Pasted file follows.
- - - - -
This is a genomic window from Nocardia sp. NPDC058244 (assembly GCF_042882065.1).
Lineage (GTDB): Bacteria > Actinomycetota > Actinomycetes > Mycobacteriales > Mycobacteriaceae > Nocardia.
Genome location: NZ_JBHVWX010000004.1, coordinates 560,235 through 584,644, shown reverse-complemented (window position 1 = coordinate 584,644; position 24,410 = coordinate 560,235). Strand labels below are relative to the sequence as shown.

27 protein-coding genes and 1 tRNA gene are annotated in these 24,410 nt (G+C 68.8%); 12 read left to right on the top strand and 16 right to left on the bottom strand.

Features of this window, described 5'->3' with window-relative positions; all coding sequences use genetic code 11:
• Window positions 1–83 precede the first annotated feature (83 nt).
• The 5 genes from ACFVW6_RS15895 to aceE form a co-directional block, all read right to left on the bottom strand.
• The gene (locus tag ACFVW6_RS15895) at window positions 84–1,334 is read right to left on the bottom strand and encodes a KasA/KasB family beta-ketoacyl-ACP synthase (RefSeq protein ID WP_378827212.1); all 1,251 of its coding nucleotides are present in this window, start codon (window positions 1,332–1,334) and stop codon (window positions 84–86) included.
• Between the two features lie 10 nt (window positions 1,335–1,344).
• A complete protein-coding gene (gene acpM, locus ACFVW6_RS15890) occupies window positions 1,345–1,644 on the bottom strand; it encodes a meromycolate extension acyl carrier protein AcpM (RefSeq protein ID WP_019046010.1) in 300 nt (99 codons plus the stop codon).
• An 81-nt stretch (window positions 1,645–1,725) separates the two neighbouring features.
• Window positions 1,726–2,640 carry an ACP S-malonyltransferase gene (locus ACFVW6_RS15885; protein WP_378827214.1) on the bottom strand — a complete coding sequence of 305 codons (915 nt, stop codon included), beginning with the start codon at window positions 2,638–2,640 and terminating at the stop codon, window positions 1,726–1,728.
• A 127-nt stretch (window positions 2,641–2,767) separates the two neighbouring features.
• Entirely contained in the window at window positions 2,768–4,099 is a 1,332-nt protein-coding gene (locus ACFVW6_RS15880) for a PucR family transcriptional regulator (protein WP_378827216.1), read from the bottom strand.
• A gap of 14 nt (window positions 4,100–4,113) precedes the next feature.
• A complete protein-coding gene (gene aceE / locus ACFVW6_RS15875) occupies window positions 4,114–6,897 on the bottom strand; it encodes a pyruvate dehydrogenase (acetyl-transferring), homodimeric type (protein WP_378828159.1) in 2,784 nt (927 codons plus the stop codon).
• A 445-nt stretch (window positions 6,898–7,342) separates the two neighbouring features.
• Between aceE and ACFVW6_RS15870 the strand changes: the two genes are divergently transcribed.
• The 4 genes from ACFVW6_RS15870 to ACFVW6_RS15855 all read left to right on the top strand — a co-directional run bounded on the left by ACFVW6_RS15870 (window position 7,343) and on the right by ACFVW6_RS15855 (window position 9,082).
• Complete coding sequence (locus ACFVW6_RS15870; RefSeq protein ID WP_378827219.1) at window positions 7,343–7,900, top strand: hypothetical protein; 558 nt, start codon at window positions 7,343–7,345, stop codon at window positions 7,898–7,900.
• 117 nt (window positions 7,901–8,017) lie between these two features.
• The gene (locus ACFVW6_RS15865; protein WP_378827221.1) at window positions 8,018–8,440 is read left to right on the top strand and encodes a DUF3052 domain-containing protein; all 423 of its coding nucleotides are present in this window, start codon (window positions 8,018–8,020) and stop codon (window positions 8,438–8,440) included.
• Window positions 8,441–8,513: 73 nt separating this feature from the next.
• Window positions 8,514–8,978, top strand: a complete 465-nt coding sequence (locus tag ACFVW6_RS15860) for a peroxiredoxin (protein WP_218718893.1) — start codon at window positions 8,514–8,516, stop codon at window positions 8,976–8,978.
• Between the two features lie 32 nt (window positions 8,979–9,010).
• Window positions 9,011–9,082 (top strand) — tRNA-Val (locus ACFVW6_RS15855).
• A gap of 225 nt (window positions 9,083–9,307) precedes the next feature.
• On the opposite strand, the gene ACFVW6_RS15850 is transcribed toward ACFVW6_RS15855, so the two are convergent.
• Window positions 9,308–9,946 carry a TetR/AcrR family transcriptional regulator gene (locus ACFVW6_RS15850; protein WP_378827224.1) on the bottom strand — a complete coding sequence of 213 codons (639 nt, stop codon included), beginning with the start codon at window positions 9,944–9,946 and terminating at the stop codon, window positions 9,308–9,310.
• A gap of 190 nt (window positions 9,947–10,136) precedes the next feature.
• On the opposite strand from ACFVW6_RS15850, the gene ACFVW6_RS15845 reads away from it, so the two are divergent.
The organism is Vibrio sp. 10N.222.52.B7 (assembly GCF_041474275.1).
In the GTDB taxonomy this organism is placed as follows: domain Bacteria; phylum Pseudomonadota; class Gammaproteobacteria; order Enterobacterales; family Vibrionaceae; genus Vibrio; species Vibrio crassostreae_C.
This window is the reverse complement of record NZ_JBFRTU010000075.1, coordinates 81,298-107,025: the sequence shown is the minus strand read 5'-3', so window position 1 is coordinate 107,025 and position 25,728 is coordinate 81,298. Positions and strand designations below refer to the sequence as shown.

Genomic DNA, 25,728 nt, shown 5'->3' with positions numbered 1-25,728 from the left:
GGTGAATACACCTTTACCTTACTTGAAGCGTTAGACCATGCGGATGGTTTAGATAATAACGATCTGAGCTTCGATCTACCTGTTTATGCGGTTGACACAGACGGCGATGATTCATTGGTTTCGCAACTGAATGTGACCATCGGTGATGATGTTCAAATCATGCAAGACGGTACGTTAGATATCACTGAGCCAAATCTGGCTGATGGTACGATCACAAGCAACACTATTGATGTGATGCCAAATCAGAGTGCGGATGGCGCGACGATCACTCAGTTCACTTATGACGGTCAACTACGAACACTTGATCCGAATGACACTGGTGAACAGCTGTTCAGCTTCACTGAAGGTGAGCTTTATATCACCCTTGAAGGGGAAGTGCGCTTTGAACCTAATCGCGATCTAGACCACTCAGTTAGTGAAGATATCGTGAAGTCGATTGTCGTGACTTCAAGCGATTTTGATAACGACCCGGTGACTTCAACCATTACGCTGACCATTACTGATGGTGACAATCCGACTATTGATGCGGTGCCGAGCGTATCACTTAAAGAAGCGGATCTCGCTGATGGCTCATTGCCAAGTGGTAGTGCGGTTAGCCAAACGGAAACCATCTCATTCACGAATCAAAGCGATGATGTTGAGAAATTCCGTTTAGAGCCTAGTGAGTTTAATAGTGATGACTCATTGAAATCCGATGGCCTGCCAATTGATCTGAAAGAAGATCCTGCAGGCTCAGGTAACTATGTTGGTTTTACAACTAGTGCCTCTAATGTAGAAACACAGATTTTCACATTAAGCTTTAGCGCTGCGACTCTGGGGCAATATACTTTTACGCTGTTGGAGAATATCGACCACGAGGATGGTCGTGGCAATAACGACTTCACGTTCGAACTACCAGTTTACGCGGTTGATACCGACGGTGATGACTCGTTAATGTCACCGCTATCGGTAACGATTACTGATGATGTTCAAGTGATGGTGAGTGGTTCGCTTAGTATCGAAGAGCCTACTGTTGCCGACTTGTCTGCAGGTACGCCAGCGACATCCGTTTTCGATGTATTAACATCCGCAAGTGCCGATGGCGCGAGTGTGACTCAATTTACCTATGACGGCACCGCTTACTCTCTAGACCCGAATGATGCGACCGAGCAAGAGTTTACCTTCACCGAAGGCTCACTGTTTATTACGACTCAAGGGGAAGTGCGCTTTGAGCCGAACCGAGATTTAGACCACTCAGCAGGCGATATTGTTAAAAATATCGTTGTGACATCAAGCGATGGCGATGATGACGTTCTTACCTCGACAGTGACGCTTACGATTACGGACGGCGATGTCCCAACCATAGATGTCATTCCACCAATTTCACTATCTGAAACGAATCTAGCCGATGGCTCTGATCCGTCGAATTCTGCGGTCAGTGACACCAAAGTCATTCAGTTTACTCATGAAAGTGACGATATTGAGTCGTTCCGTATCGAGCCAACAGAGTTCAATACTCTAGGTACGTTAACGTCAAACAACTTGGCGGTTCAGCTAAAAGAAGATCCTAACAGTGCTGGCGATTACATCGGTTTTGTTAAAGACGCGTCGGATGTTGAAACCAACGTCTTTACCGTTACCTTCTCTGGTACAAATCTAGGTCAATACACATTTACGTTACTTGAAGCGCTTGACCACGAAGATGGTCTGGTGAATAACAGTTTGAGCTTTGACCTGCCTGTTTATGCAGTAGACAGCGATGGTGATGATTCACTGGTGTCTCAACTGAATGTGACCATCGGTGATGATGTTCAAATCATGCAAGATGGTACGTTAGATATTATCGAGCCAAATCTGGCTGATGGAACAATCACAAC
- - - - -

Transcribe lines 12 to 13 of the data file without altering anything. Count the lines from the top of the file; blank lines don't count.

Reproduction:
• Window positions 1,726–2,640 carry an ACP S-malonyltransferase gene (locus ACFVW6_RS15885; protein WP_378827214.1) on the bottom strand — a complete coding sequence of 305 codons (915 nt, stop codon included), beginning with the start codon at window positions 2,638–2,640 and terminating at the stop codon, window positions 1,726–1,728.
• A 127-nt stretch (window positions 2,641–2,767) separates the two neighbouring features.